Hindi lamang kawalan ng abs ang tatak ng pagiging tunay na lalaki?

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This two-part series is published here in commemoration of Apolinario Mabini's 150th birth anniversary (1864-2014).

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I have watched last October 18 Ang Huling Lagda ni Apolinario Mabini, a production of Dulaang UP for the man's 150th birth anniversary, which is this year. This inspired me to create a series on the man Mabini, the one long dubbed as the "Brains of the Philippine Revolution".

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Apolinario Maranan Mabini
Photo courtesy of Wikipedia,
the free encyclopedia
Introduction 

   The Asociacion Feminista Filipina (AFF), founded in 1905, is regarded as the first organization in the Philippines to push for women’s rights, notably women suffrage. Though taking this to note, I attempted to look a decade back in search of a possible earlier pioneer. My search made me land at Apolinario Mabini, the nation’s first Prime Minister and dubbed as the Brains of the Revolution. Actually, what surprised me is not the fact that he, Mabini, was a man advocating women’s rights. Just to cite an example, United States presidential candidate Gerrit Smith of New York campaigned for women suffrage in the 1848 elections. Although, out of 2,879,184 votes cast that election year, Smith only gathered 2,545. What is surprising was the fact that, at that time, not one of the Filipinas involved in the Revolution and the Republic had advocated for their own rights. Not even suffrage. Mabini was indeed the first to recognize the necessity of enforcing extensive women’s rights in the Philippines, even predating the AFF. What is aimed here is to introduce this advocacy of his.

On Political Rights of the Filipina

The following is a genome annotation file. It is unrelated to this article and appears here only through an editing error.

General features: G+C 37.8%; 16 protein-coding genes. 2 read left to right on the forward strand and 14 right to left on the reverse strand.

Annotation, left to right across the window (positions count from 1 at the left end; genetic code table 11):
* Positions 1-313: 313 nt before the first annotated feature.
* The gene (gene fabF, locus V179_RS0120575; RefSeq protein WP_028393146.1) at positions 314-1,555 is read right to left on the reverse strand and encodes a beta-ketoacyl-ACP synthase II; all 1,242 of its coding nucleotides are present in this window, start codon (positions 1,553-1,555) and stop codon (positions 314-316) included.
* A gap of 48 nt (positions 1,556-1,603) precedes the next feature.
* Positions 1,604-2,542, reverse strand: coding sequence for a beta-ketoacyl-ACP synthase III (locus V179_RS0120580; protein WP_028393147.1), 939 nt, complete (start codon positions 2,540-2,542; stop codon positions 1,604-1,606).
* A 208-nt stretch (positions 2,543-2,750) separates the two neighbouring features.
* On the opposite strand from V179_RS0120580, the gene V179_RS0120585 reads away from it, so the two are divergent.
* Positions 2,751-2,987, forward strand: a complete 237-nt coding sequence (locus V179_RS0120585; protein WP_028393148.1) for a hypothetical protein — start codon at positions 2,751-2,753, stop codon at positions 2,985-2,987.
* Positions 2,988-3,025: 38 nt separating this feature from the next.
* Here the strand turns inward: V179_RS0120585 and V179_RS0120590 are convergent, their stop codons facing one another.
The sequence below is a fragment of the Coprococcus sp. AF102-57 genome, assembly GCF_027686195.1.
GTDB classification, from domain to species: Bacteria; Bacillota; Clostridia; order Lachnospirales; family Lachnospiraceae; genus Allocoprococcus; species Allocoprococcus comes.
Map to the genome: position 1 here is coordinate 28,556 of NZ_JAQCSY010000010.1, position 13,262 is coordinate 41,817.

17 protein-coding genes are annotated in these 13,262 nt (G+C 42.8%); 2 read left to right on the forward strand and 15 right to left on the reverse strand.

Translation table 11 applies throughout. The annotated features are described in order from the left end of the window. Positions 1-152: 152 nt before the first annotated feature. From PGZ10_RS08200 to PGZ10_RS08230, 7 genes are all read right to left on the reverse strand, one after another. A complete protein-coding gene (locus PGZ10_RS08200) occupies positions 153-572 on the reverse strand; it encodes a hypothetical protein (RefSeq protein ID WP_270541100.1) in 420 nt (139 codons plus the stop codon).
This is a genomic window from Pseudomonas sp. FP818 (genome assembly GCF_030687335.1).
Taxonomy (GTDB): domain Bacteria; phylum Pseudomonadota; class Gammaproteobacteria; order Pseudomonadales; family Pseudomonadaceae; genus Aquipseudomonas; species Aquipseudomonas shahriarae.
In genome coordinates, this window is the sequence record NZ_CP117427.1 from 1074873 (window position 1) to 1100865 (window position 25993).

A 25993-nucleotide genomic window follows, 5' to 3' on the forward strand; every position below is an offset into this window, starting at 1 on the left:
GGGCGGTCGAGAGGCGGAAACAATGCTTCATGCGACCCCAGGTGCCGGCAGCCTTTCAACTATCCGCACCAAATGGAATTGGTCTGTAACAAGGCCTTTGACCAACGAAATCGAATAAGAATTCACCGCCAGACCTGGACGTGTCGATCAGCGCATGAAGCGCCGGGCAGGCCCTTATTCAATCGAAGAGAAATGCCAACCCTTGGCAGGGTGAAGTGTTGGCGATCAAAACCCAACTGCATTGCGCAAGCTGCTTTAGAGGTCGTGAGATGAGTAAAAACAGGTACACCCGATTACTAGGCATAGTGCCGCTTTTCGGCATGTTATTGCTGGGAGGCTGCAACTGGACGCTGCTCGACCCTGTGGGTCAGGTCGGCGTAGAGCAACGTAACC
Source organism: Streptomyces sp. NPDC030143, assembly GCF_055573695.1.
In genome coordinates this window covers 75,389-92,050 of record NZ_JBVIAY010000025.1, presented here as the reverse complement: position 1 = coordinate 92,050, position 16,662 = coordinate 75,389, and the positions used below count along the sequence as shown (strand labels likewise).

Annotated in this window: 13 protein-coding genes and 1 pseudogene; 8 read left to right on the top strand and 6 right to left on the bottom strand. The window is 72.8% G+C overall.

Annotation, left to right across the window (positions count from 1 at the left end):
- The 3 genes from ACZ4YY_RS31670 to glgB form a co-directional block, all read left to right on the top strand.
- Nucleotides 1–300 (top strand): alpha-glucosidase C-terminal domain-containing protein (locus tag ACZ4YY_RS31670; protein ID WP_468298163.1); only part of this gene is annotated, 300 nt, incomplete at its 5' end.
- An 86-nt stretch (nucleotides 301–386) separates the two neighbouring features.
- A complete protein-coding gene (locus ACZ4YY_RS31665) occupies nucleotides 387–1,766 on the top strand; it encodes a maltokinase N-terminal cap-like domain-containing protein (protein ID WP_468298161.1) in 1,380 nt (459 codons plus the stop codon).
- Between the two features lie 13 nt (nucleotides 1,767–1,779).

One of the more radical provisions forwarded by Mabini in his Constitutional Programme of the Philippine Republic (original Tagalog: Panukala sa Pagkakana nang Republika nang Pilipinas) was the granting of suffrage to women. This provision was the second part of Article 17, which states that:

   Ang mga nag babayad ng ambagan na sumapit sa dalauangpu at isang taong sincad, at di nasusucuban ng capangyarihan ng magulang o nang asaua, ay magcacaroon nang catuirang macapaghalal sa ano mang catungculan sa bayan. liban na lamang cun iuala nila ang capangyarihang ito sa pamumuhay na halaghag o sa pagca't sila'y binibiguiang usap o nahatulan sa ano mang casalanan.
My own translation of the provision: Those [women] who pay taxes, have reached at least 21 years of age, and is neither under jurisdiction of parents or husband, will have the right to vote for any position in the country. That is, unless they are to lose this by living a nomadic life, or they are being accused or sentenced of any offense.

With this, Mabini is regarded as the first to officially recognize women suffrage. Mabini reinforced women suffrage in a later provision in his Constitutional Programme. This provision was Article 24, which states that: